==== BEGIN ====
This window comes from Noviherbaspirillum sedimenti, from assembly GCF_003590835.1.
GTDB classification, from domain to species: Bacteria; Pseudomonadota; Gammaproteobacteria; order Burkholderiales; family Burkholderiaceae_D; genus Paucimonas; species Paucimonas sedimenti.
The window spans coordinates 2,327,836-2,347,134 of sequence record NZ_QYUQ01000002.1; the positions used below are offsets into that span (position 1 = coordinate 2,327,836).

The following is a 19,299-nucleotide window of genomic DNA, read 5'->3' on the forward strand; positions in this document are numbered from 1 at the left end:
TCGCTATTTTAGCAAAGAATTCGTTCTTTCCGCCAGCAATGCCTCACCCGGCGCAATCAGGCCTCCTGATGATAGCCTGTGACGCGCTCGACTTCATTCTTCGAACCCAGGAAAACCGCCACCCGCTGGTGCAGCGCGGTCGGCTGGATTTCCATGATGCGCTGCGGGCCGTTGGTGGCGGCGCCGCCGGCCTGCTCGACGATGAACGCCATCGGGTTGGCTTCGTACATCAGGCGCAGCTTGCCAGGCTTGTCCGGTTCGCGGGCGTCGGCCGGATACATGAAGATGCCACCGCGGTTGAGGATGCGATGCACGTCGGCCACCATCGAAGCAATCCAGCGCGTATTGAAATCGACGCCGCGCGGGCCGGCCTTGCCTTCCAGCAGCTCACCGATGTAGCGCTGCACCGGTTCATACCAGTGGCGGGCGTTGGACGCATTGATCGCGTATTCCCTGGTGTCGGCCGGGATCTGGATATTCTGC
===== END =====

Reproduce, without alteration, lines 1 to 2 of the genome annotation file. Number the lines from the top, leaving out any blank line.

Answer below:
This window comes from Noviherbaspirillum sedimenti, from assembly GCF_003590835.1.
GTDB classification, from domain to species: Bacteria; Pseudomonadota; Gammaproteobacteria; order Burkholderiales; family Burkholderiaceae_D; genus Paucimonas; species Paucimonas sedimenti.